This story is reproduced here as part of the Climate Desk collaboration.

Back in the late 1990s, Ken Caldeira set out to disprove the “ludicrous” idea that we could reverse global warming by filling the sky with chemicals that would partially block the sun. A few years earlier, Mount Pinatubo had erupted in the Philippines, sending tiny sulfate particles — known as aerosols — into the stratosphere, where they reflected sunlight back into space and temporarily cooled the planet. Some scientists believed that an artificial version of this process could be used to cancel out the warming effect of greenhouse gases.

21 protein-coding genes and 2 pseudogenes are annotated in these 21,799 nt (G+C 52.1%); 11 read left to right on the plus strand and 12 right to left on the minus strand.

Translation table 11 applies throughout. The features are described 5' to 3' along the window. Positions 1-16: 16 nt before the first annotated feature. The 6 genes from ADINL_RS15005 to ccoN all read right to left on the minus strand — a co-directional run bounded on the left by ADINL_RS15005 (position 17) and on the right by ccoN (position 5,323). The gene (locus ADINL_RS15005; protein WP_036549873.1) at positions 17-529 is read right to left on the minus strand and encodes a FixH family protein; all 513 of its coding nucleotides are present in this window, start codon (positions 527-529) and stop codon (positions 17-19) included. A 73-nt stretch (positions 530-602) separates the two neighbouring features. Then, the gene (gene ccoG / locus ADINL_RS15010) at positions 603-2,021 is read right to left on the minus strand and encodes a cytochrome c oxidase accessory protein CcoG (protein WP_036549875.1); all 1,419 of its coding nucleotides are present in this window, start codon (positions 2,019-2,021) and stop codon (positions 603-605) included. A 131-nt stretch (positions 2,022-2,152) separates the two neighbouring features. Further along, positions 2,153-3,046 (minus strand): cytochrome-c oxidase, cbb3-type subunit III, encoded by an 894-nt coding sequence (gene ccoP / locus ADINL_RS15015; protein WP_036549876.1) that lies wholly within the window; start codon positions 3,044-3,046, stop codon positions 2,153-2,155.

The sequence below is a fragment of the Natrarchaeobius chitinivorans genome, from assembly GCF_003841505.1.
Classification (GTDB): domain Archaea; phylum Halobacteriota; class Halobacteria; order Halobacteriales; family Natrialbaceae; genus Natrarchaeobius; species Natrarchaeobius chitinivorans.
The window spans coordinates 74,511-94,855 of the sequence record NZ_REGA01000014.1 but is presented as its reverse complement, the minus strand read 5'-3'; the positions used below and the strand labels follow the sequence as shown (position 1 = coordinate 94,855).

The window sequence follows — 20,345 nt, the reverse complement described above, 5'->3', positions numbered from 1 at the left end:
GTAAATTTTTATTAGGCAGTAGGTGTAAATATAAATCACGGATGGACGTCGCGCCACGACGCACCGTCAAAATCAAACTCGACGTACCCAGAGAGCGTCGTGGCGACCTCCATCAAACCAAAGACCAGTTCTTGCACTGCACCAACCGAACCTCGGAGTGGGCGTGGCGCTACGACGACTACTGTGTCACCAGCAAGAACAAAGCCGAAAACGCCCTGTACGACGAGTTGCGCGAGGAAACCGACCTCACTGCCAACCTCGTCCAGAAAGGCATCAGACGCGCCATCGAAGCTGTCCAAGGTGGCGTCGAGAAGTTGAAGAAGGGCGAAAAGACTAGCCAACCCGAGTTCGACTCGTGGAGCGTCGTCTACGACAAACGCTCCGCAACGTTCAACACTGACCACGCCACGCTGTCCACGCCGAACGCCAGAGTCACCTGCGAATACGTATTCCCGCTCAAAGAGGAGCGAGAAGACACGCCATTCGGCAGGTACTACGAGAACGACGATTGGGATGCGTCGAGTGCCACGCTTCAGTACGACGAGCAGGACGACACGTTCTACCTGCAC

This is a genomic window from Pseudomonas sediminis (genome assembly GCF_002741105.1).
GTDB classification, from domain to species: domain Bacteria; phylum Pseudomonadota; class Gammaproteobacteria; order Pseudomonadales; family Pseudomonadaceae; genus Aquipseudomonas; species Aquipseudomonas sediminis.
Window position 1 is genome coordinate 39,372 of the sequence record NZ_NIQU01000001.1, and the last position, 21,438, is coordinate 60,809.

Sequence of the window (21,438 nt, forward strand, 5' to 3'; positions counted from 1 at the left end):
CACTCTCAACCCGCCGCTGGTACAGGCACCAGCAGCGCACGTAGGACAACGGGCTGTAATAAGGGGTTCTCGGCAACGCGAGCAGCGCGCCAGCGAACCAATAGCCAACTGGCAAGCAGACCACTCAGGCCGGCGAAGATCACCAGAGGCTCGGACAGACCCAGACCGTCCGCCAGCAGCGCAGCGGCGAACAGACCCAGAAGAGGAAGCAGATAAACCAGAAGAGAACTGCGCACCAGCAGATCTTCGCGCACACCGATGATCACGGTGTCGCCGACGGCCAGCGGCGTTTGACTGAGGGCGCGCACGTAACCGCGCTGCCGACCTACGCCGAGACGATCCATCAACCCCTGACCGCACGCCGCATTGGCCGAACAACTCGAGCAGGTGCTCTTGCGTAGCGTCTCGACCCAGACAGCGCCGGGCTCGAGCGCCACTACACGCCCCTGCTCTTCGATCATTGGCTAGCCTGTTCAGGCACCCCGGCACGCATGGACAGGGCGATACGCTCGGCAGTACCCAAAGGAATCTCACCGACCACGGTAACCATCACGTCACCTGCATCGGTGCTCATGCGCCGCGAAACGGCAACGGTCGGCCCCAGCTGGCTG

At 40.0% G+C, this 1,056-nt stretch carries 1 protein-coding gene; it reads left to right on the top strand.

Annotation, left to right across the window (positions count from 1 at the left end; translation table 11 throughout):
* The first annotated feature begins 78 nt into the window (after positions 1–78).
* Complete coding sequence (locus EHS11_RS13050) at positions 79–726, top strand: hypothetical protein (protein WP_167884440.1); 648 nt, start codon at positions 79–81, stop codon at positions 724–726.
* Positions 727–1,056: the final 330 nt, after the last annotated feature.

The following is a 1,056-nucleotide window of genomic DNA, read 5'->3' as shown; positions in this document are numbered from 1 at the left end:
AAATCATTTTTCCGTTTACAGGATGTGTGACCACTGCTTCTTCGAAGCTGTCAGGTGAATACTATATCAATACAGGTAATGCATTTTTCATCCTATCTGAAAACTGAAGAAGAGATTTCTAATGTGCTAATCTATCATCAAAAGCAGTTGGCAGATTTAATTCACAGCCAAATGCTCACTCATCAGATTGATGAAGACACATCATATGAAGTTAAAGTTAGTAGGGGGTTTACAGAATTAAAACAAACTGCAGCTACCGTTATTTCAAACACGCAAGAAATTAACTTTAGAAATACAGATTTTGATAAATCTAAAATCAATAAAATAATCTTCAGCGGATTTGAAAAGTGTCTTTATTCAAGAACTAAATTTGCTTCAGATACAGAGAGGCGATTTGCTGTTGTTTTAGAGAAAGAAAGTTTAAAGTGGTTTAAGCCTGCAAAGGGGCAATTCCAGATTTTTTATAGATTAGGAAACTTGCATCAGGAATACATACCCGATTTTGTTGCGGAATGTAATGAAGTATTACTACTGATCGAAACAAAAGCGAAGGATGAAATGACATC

“Our original goal was to show that it was a crazy idea and wouldn’t work,” says Caldeira, who at the time was a climate scientist at the Lawrence Livermore National Laboratory. But when Caldeira and a colleague ran a model to test out this geoengineering scenario, they were shocked…

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